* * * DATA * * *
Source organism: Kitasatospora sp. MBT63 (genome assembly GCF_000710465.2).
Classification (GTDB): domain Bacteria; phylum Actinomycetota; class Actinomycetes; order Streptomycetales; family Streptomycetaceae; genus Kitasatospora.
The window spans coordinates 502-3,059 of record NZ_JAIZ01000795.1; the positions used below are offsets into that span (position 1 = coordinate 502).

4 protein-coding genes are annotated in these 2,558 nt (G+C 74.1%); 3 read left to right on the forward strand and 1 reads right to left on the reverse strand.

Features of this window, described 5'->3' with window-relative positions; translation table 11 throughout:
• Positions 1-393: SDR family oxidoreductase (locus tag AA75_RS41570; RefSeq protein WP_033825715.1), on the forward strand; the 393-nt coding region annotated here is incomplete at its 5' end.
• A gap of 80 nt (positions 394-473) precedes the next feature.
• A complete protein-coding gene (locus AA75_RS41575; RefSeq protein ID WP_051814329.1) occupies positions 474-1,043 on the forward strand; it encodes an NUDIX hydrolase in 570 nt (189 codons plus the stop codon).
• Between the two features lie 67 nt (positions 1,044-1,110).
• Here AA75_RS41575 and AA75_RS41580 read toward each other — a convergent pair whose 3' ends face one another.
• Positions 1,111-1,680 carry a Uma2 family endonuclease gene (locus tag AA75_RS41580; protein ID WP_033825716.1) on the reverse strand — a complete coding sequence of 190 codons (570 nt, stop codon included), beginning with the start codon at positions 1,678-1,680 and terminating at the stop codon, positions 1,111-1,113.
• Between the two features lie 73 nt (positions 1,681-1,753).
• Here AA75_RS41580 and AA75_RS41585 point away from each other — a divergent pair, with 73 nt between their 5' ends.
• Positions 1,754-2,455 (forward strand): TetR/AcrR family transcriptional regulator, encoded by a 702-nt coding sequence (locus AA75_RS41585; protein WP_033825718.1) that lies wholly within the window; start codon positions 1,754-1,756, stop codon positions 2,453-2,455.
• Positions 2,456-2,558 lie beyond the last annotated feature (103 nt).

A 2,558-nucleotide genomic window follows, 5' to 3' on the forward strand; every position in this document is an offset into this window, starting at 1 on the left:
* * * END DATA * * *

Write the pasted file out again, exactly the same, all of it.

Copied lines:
Source organism: Kitasatospora sp. MBT63 (genome assembly GCF_000710465.2).
Classification (GTDB): domain Bacteria; phylum Actinomycetota; class Actinomycetes; order Streptomycetales; family Streptomycetaceae; genus Kitasatospora.
The window spans coordinates 502-3,059 of record NZ_JAIZ01000795.1; the positions used below are offsets into that span (position 1 = coordinate 502).

4 protein-coding genes are annotated in these 2,558 nt (G+C 74.1%); 3 read left to right on the forward strand and 1 reads right to left on the reverse strand.

Features of this window, described 5'->3' with window-relative positions; translation table 11 throughout:
• Positions 1-393: SDR family oxidoreductase (locus tag AA75_RS41570; RefSeq protein WP_033825715.1), on the forward strand; the 393-nt coding region annotated here is incomplete at its 5' end.
• A gap of 80 nt (positions 394-473) precedes the next feature.
• A complete protein-coding gene (locus AA75_RS41575; RefSeq protein ID WP_051814329.1) occupies positions 474-1,043 on the forward strand; it encodes an NUDIX hydrolase in 570 nt (189 codons plus the stop codon).
• Between the two features lie 67 nt (positions 1,044-1,110).
• Here AA75_RS41575 and AA75_RS41580 read toward each other — a convergent pair whose 3' ends face one another.
• Positions 1,111-1,680 carry a Uma2 family endonuclease gene (locus tag AA75_RS41580; protein ID WP_033825716.1) on the reverse strand — a complete coding sequence of 190 codons (570 nt, stop codon included), beginning with the start codon at positions 1,678-1,680 and terminating at the stop codon, positions 1,111-1,113.
• Between the two features lie 73 nt (positions 1,681-1,753).
• Here AA75_RS41580 and AA75_RS41585 point away from each other — a divergent pair, with 73 nt between their 5' ends.
• Positions 1,754-2,455 (forward strand): TetR/AcrR family transcriptional regulator, encoded by a 702-nt coding sequence (locus AA75_RS41585; protein WP_033825718.1) that lies wholly within the window; start codon positions 1,754-1,756, stop codon positions 2,453-2,455.
• Positions 2,456-2,558 lie beyond the last annotated feature (103 nt).

A 2,558-nucleotide genomic window follows, 5' to 3' on the forward strand; every position in this document is an offset into this window, starting at 1 on the left: